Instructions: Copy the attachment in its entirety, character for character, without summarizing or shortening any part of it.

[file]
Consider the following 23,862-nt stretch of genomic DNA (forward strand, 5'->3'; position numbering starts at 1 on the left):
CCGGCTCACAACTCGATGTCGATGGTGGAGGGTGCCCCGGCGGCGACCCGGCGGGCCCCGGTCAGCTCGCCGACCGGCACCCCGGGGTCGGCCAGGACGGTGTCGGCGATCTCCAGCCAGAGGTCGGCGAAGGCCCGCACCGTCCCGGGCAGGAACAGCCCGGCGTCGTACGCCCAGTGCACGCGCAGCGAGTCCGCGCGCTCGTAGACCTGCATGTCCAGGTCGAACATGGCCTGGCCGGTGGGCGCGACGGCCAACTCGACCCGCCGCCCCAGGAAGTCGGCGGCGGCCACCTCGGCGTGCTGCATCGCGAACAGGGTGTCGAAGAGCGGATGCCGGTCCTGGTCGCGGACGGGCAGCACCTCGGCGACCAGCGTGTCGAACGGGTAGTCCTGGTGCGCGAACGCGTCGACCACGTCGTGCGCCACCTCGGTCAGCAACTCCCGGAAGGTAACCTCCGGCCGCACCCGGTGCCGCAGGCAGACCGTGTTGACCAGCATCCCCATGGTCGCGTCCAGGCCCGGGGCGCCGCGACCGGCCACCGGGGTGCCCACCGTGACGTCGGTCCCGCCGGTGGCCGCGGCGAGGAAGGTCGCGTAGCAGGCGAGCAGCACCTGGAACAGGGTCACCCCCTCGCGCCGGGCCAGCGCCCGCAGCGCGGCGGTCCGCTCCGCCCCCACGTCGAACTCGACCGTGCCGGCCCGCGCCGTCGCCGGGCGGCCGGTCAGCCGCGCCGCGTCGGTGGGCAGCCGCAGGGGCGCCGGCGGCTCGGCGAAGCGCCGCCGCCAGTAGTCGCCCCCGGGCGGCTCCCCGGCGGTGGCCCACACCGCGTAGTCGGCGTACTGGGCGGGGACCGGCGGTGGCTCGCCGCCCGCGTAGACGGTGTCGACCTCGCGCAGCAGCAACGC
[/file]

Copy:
Consider the following 23,862-nt stretch of genomic DNA (forward strand, 5'->3'; position numbering starts at 1 on the left):
CCGGCTCACAACTCGATGTCGATGGTGGAGGGTGCCCCGGCGGCGACCCGGCGGGCCCCGGTCAGCTCGCCGACCGGCACCCCGGGGTCGGCCAGGACGGTGTCGGCGATCTCCAGCCAGAGGTCGGCGAAGGCCCGCACCGTCCCGGGCAGGAACAGCCCGGCGTCGTACGCCCAGTGCACGCGCAGCGAGTCCGCGCGCTCGTAGACCTGCATGTCCAGGTCGAACATGGCCTGGCCGGTGGGCGCGACGGCCAACTCGACCCGCCGCCCCAGGAAGTCGGCGGCGGCCACCTCGGCGTGCTGCATCGCGAACAGGGTGTCGAAGAGCGGATGCCGGTCCTGGTCGCGGACGGGCAGCACCTCGGCGACCAGCGTGTCGAACGGGTAGTCCTGGTGCGCGAACGCGTCGACCACGTCGTGCGCCACCTCGGTCAGCAACTCCCGGAAGGTAACCTCCGGCCGCACCCGGTGCCGCAGGCAGACCGTGTTGACCAGCATCCCCATGGTCGCGTCCAGGCCCGGGGCGCCGCGACCGGCCACCGGGGTGCCCACCGTGACGTCGGTCCCGCCGGTGGCCGCGGCGAGGAAGGTCGCGTAGCAGGCGAGCAGCACCTGGAACAGGGTCACCCCCTCGCGCCGGGCCAGCGCCCGCAGCGCGGCGGTCCGCTCCGCCCCCACGTCGAACTCGACCGTGCCGGCCCGCGCCGTCGCCGGGCGGCCGGTCAGCCGCGCCGCGTCGGTGGGCAGCCGCAGGGGCGCCGGCGGCTCGGCGAAGCGCCGCCGCCAGTAGTCGCCCCCGGGCGGCTCCCCGGCGGTGGCCCACACCGCGTAGTCGGCGTACTGGGCGGGGACCGGCGGTGGCTCGCCGCCCGCGTAGACGGTGTCGACCTCGCGCAGCAGCAACGC